March 6, 2011 § 5 Comments
Books can develop personalities separate from the characters and author. This is not true for every book – I’m not endorsing some new form of literary theory based on the psychoanalysis of literature. But sometimes it does happen.
For example – Blood Meridian, by Cormac McCarthy is definitely a sociopath. Mundane day-to-day existence and violence are so enmeshed that they easily transition in and out of each other without missing a beat. It has no morality. The sentences contain no boundaries separating the characters’ speech from the action. It begins and moves in a single, linear path to its end. It is written in swarms of words and sentences which decimate whatever lay in their paths like locusts. It sees and relates to the world only in terms of itself.
You see, books with personalities are so themselves that we don’t need to wait for some reviewer or critic to tell us what they are about, what we should think about them, or worst of all – what they mean. It’s all as plain as day. Pride and Prejudice by Jane Austen is another. If you’ve read it, you’ve probably reread it. And possibly re-reread it again. It’s that girl who everyone wants to talk to at parties, or the favorite aunt we look forward to seeing at the family reunions. The one who knows all the family gossip. Yet, it’s so happy, so witty, and so much fun to be around. It has the entertaining ability to tell a good story, to point out everyone’s character flaws. And all done in such a good-natured way that no one is offended.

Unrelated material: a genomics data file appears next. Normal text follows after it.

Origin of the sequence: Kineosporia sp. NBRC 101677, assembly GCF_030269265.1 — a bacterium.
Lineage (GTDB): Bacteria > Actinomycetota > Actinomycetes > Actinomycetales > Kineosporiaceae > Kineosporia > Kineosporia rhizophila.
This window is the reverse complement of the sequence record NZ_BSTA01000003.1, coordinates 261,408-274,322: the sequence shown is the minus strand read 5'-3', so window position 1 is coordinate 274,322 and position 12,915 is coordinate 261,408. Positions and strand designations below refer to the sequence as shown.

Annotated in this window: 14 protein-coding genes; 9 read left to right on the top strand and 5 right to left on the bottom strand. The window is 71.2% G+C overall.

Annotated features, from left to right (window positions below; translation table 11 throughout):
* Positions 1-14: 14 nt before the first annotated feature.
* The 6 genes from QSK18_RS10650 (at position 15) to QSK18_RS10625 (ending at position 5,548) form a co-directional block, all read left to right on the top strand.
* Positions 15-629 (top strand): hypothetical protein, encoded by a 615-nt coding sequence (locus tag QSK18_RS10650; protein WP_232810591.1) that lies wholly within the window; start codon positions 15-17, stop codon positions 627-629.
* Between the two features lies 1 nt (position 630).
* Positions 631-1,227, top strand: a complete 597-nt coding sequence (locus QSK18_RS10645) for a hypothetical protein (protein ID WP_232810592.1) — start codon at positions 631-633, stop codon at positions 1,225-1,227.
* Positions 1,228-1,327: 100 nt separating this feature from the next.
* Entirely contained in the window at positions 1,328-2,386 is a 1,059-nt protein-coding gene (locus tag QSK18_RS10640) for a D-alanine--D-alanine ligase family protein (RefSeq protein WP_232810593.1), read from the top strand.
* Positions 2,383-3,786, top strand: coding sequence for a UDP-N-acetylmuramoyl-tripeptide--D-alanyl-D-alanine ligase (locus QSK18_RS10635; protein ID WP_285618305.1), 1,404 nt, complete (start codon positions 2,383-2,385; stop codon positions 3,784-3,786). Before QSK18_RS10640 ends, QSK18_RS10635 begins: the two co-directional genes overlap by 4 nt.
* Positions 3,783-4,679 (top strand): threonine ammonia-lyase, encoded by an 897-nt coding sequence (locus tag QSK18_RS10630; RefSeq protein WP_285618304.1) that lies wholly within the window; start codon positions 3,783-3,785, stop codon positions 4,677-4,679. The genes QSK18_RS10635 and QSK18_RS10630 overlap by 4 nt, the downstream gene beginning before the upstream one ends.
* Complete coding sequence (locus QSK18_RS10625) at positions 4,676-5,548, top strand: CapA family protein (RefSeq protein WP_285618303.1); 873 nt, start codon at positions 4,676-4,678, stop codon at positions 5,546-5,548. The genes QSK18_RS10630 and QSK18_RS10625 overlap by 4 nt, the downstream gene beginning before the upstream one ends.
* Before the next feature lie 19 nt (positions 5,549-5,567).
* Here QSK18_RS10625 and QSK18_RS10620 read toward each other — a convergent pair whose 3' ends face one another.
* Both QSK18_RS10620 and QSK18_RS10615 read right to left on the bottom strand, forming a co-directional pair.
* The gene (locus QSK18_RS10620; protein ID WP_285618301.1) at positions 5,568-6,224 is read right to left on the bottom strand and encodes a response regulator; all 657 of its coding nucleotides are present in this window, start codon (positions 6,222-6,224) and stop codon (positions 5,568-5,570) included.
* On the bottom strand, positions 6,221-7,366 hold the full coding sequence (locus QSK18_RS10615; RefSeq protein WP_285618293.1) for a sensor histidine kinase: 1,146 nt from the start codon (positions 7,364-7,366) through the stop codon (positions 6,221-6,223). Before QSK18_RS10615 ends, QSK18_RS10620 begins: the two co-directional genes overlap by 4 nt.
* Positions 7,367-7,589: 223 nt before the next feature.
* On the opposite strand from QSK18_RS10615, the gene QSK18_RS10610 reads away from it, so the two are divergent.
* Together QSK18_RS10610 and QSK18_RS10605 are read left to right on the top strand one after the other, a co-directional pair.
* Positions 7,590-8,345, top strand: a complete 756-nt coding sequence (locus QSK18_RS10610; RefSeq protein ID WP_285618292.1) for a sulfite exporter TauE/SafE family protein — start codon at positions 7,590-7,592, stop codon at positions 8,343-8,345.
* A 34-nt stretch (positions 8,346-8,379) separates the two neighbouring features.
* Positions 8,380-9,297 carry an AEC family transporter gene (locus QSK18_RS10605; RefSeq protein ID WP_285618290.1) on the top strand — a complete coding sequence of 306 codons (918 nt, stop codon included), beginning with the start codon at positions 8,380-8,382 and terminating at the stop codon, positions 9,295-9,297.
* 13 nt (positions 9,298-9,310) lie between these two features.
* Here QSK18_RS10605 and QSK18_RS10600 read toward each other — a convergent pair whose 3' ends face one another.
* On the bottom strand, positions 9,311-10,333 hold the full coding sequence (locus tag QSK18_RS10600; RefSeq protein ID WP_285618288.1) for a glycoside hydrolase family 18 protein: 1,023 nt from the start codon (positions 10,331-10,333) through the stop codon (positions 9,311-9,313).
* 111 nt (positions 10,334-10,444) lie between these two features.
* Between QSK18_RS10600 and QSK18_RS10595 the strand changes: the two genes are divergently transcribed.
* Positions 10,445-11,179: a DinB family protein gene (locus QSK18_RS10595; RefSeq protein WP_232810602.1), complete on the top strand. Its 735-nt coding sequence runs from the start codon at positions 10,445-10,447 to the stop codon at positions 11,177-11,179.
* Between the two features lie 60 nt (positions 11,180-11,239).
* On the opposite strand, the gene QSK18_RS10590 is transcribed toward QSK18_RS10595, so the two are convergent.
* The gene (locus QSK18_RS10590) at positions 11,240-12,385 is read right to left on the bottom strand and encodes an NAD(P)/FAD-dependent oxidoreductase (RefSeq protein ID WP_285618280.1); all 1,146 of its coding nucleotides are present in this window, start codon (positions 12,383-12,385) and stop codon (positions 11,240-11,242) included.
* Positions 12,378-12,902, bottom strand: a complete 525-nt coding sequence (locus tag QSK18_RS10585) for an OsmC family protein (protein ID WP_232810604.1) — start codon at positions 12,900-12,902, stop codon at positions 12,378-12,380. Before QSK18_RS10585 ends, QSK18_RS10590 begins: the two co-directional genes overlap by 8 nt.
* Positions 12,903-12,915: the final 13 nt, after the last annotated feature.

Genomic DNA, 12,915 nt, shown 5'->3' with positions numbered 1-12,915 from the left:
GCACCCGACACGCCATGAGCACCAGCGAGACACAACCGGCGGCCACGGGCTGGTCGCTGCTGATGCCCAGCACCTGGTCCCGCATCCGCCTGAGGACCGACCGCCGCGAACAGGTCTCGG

This leads me to the point: Special Topics in Calamity Physics is a magician, an illusionist, a master of misdirection. It’s the rarest of all books – with a plot that midway through changes trajectories and becomes a different book from the one you thought you were reading a few pages ago. You zig, the story has zagged. But Marisha Pessl does it in so clever, so subtle a way that there’s no discordant note jarring you out of the story. You don’t sit there trying to figure out what the hell just happened or locate the jump in continuity. Instead you thumb back through the pages wondering how you could have been so dense as to have missed the connections. It all seems so obvious when you reach the last chapter… like the scene when the detective looks around the office at the end of “The Usual Suspects”. You’ve been so confident in the preconceptions you established all the way back when you read the back cover in the bookshop, that you never saw the twist coming. And THAT is brilliant storytelling. Don’t let anyone try to tell you otherwise.
So how do I give you a plot summary, without giving away the plot? Obviously, it is a mystery (the book, not the question). It is also a coming of age story. It’s a first novel, and like many first novels it’s written in the first person. It’s a damn good read.
This is the story of Blue van Meer, told by Blue van Meer, one half of what must be the most engaging father/ daughter team since Atticus & Scout.
Dad always said a person must have a magnificent reason for writing out his or her Life Story and expecting anyone to read it.
“Unless your name is something along the lines of Mozart, Matisse, Churchill, Che Guevara or Bond – James Bond – you best spend your free time finger painting or playing shuffleboard, for no one, with the exception of your flabby-armed mother with stiff hair and a mashed-potato way of looking at you, will want to hear the particulars of your pitiable existence, which doubtlessly will end as it began – with a wheeze.”